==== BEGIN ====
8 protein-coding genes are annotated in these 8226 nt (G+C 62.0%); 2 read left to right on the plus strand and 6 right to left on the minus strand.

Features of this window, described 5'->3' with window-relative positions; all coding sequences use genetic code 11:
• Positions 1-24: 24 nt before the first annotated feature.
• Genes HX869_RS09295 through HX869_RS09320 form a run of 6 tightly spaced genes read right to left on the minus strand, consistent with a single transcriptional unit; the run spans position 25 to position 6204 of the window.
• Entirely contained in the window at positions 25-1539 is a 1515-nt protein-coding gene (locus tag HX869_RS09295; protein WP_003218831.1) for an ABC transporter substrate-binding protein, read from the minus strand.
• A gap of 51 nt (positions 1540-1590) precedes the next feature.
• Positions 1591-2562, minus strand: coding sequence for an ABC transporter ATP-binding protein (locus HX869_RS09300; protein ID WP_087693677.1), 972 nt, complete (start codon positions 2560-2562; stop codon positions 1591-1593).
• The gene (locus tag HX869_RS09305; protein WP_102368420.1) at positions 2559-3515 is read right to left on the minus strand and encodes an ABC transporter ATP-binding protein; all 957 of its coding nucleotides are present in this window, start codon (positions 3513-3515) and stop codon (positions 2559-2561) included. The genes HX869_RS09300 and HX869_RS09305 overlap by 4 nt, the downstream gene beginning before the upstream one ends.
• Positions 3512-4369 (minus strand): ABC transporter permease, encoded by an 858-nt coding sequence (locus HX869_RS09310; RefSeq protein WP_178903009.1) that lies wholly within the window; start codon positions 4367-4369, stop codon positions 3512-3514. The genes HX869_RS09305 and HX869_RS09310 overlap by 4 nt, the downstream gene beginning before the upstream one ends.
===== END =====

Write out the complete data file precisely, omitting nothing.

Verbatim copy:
8 protein-coding genes are annotated in these 8226 nt (G+C 62.0%); 2 read left to right on the plus strand and 6 right to left on the minus strand.

Features of this window, described 5'->3' with window-relative positions; all coding sequences use genetic code 11:
• Positions 1-24: 24 nt before the first annotated feature.
• Genes HX869_RS09295 through HX869_RS09320 form a run of 6 tightly spaced genes read right to left on the minus strand, consistent with a single transcriptional unit; the run spans position 25 to position 6204 of the window.
• Entirely contained in the window at positions 25-1539 is a 1515-nt protein-coding gene (locus tag HX869_RS09295; protein WP_003218831.1) for an ABC transporter substrate-binding protein, read from the minus strand.
• A gap of 51 nt (positions 1540-1590) precedes the next feature.
• Positions 1591-2562, minus strand: coding sequence for an ABC transporter ATP-binding protein (locus HX869_RS09300; protein ID WP_087693677.1), 972 nt, complete (start codon positions 2560-2562; stop codon positions 1591-1593).
• The gene (locus tag HX869_RS09305; protein WP_102368420.1) at positions 2559-3515 is read right to left on the minus strand and encodes an ABC transporter ATP-binding protein; all 957 of its coding nucleotides are present in this window, start codon (positions 3513-3515) and stop codon (positions 2559-2561) included. The genes HX869_RS09300 and HX869_RS09305 overlap by 4 nt, the downstream gene beginning before the upstream one ends.
• Positions 3512-4369 (minus strand): ABC transporter permease, encoded by an 858-nt coding sequence (locus HX869_RS09310; RefSeq protein WP_178903009.1) that lies wholly within the window; start codon positions 4367-4369, stop codon positions 3512-3514. The genes HX869_RS09305 and HX869_RS09310 overlap by 4 nt, the downstream gene beginning before the upstream one ends.